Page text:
2.1 Simple load and export
HOOPS Exchange can be used within your application in two different ways - as a direct or indirect integration.
A direct integration means you are accessing the assembly tree structure, parsing entities, and using that information to inspect the model data or otherwise provide a feature-rich experience to the end user. For information on how you would do this, see section 4, Reading model geometry.
An indirect integration means you are simply reading a model file and using HOOPS Exchange to write it in a different format without reading the assembly tree.
Start HOOPS Exchange by initializing the libraries and setting the license key. That process is described in the initialization section.
Once HOOPS Exchange is initialized, you can use it to load a CAD model into memory. CAD files can be imported with a minimal amount of code:
If you're doing an indirect integration, you're done. You can export the file as another format by using the code in the next subsection.
For direct integrations, you'll need access to the model file pointer. This pointer gives you a reference to the root of the assembly tree:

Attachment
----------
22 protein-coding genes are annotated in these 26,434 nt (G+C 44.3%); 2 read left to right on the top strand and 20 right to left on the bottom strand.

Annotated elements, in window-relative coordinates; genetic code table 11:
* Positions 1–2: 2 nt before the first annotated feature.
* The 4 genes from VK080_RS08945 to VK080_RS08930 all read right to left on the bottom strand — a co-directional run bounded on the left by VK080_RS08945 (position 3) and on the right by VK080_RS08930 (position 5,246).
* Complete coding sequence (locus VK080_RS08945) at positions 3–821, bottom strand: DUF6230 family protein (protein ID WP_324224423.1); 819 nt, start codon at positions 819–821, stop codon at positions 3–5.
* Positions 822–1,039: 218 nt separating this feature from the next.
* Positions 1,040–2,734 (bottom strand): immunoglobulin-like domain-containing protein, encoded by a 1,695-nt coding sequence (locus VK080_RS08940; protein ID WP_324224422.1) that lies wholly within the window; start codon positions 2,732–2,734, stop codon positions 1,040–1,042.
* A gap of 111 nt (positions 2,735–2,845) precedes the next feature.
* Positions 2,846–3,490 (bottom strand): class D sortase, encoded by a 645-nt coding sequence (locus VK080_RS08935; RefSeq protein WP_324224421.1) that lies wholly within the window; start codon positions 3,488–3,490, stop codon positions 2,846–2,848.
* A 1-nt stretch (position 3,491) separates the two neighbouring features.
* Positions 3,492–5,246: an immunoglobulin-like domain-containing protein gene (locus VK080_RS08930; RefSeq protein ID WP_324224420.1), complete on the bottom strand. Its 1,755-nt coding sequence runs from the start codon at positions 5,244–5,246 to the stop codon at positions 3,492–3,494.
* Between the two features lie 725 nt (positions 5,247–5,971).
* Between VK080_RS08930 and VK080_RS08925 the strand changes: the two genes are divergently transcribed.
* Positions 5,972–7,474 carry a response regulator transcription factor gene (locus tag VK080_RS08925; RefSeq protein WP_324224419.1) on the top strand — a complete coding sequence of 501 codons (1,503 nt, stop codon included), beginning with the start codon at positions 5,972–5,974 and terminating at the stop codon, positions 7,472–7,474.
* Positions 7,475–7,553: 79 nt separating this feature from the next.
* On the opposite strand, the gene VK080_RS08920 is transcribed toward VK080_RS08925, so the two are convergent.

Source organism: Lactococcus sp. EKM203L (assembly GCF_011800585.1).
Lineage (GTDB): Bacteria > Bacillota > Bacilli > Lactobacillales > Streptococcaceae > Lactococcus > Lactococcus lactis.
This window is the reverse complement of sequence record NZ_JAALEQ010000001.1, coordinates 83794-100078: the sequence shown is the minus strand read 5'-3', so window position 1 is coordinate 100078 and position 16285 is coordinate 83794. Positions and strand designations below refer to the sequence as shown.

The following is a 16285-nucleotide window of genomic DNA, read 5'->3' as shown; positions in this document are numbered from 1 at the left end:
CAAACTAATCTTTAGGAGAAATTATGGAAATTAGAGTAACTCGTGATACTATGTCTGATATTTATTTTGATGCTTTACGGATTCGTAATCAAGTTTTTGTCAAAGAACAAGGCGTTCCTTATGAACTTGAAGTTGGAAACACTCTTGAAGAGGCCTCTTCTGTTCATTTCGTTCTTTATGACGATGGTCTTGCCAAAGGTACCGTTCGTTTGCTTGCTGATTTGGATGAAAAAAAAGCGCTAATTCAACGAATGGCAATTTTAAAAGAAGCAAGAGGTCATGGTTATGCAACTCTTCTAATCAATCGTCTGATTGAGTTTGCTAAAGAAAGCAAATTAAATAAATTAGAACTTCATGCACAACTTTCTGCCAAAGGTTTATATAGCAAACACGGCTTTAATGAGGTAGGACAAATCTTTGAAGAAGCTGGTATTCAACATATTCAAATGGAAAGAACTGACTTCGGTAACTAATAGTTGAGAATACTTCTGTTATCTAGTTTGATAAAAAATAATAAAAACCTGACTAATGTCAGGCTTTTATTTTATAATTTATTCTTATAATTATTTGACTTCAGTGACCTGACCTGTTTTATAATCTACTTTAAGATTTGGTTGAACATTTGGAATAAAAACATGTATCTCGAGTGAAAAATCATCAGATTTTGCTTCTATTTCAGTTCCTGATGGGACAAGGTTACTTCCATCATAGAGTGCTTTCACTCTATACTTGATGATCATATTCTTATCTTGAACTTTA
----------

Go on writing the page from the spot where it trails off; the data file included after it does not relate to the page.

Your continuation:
Loading a CAD file with custom options
Many file formats contain extraneous data that is not necessary for all situations. Therefore, before loading the file, you should set the file import parameters to load only the specific data required by your application. Doing so decreases the memory footprint, CPU load, and load time. These parameters are set using the A3DRWParamsLoadData structure:
The end result of successful file load is a model file pointer. This structure represents the root entity for a model file. Through it, you can access the assembly tree. There is only one model file per model.
Once in memory, the model is represented by a PRC assembly tree that is equivalent to its native structure. Note that pModelFile points to a model file node. Nodes always have data associated with them, but this data is not populated by default. The following code sample fills the node's data structure so that you can access the information within:
At this point, the model file is loaded into memory and you can use the modelFileData structure to access the assembly tree. As noted above, this is the route you would take to perform a direct integration. For information on how you would do this, see section 7, Reading model geometry.
A PRC assembly tree can contain any number of nodes, and in many cases, they will be nested several levels deep. In order to gather all the information from the PRC, your traversal algorithm must visit every node. Typically, this is done through recursion.
Using multiple processes to load a file will usually improve performance. To use multiprocess loading, set the number of processes in the m_sGeneral::m_iNbMultiProcess member variable of A3DRWParamsLoadData:
Please note that when loading a model using multiprocess, the head assembly display list will not be used; this may affect the visibility of parts in the resulting tessellation.